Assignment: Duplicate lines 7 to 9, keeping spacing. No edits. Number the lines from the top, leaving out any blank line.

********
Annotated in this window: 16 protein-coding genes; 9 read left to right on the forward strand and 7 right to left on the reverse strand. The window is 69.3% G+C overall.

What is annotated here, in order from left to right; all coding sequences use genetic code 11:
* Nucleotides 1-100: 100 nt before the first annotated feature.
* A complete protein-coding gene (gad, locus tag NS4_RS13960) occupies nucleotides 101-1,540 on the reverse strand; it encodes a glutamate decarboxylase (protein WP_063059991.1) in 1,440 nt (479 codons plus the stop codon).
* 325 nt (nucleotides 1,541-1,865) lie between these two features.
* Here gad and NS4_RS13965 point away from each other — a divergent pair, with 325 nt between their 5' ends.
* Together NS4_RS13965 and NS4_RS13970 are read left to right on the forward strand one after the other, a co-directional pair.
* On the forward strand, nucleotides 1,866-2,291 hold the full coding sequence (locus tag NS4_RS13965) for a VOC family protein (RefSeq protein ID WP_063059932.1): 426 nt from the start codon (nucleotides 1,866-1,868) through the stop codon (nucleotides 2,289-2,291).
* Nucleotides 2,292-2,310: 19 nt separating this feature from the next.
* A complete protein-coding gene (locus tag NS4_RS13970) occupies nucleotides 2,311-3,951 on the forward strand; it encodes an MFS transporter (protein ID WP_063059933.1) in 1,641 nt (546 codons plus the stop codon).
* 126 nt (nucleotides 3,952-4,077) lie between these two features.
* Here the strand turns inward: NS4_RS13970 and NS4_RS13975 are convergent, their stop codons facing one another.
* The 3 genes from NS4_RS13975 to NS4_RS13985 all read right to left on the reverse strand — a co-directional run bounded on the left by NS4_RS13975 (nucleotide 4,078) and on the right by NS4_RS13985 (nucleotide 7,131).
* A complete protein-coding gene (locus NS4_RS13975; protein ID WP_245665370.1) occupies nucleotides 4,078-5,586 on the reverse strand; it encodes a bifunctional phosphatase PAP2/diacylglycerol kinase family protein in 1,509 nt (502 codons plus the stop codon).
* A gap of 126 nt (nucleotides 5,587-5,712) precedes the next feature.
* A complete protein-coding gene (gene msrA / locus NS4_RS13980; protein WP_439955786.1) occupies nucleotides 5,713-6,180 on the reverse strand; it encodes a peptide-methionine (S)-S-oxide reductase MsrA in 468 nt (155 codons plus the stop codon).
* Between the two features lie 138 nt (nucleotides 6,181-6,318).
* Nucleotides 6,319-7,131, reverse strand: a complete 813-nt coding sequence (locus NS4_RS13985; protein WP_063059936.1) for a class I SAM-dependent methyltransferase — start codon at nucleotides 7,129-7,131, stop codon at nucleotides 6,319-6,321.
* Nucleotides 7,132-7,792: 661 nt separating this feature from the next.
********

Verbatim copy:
* Together NS4_RS13965 and NS4_RS13970 are read left to right on the forward strand one after the other, a co-directional pair.
* On the forward strand, nucleotides 1,866-2,291 hold the full coding sequence (locus tag NS4_RS13965) for a VOC family protein (RefSeq protein ID WP_063059932.1): 426 nt from the start codon (nucleotides 1,866-1,868) through the stop codon (nucleotides 2,289-2,291).
* Nucleotides 2,292-2,310: 19 nt separating this feature from the next.